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Airlines scramble as coronavirus causes revenue to plummet

United Airlines (UAL) CEO Oscar Munoz and President Scott Kirby warned employees early Monday morning the new coronavirus is causing revenue to drop at dramatic levels.

“The bad news it that it’s getting worse,” they wrote in an email to United’s 100,000 employees. March is typically the airline’s busiest month of the year. But passenger load has fallen more than 1 million customers in just a few weeks, according to their email.

“We’re also currently projecting that revenue in March will be $1.5 billion lower than last March,” Munoz and Kirby said.

Airline stocks have taken a big hit during the COVID-19 crisis. United shares were down more than 17% in pre-market trading, Delta (DAL) was off almost 14% and American (AAL) was off over 17%.

BURLINGAME, CALIFORNIA - MARCH 06: A United Airlines plane lands at San Francisco International Airport on March 06, 2020 in Burlingame, California. In the wake of the COVID-19 outbreak, airlines are facing significant losses as people are cancelling travel plans and businesses are restricting travel.

“The airlines are in cash preservation mode, and we fully expect to see credit facilities extended and increased in the next week,” Cowen Equity Research wrote in a note to clients last week. Cowen previously stated US bankruptcies were unlikely in the near term but warned, “If bookings do not improve in the next three months things could deteriorate quickly.”

United has started conversations with its unions about ways to reduce payroll, “in a way that minimizes what we know will be painful for all of us,” according to Monday’s memo. United’s corporate officers are all taking a 50% cut in their salaries.

Charlotte, NC, USA - May 28, 2016: American Airlines Airbus A319 (Registration No. N723UW) taking off at Charlotte Douglas International Airport.

American Airlines has also taken drastic steps, including cutting international capacity close to 75%. American recently reached an agreement with its pilots’ union on issues regarding COVID-19. The Allied Pilots Association, APA, the union that represents American’s pilots, says it reached an agreement with the airline to protect pilots who may become ill. “Pilots who are placed in quarantine based on concerns related to COVID-19 or who are diagnosed with COVID-19 will be pay protected during the duration of the evaluation, treatment, or quarantine,” according to a press release from the union.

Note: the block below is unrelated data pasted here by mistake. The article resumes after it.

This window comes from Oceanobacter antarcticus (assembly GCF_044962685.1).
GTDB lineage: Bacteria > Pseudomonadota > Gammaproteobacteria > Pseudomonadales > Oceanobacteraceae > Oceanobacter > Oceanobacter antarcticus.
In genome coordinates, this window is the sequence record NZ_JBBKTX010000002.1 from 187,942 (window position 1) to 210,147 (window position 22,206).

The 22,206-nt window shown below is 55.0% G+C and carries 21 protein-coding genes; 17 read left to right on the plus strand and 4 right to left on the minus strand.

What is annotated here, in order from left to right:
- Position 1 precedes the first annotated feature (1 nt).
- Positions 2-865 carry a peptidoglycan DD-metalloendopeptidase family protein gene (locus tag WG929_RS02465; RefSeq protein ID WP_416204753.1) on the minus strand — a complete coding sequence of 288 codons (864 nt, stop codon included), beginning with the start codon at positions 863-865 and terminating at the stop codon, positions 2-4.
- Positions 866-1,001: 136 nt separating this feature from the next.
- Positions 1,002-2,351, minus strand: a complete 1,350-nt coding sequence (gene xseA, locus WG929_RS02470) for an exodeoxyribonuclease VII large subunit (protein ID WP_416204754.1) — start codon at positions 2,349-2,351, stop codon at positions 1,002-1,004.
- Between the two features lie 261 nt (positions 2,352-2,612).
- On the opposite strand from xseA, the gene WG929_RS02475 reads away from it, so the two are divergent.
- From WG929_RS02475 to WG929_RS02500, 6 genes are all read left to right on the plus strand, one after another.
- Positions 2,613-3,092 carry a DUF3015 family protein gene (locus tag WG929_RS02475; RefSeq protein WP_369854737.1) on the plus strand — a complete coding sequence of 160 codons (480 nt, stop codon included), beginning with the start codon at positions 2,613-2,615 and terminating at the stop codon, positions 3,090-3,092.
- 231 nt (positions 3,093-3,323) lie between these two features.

The APA also negotiated new terms for voluntary leaves of absence that preserve employee benefits for up to 12 months. But the union doesn’t expect pilots to be furloughed. “At this point, the likelihood of a furlough has not been suggested by either side. If that changes we will let you know immediately,” the union stated. The union also expects an airline industry rebound after the crisis passes.

Cowen expects the airlines to line up new lines of credit, noting that United raised $2 billion last week, Delta raised $1 billion, and American lined up $500 million.

But United warns more cuts are coming. “We will announce an approximately 50% cut in capacity for April and May,” Monday’s email stated. “We also now expect these deep cuts to extend into the summer travel period.”

Munoz and Kirby tell their employees the crisis is moving quickly and impacting nearly every aspect of their business. “But the most important thing about our business hasn’t changed,” they said. “We’re still United and focused on caring for our customers and each other together.”


Adam Shapiro is co-anchor of Yahoo Finance’s “On the Move.”

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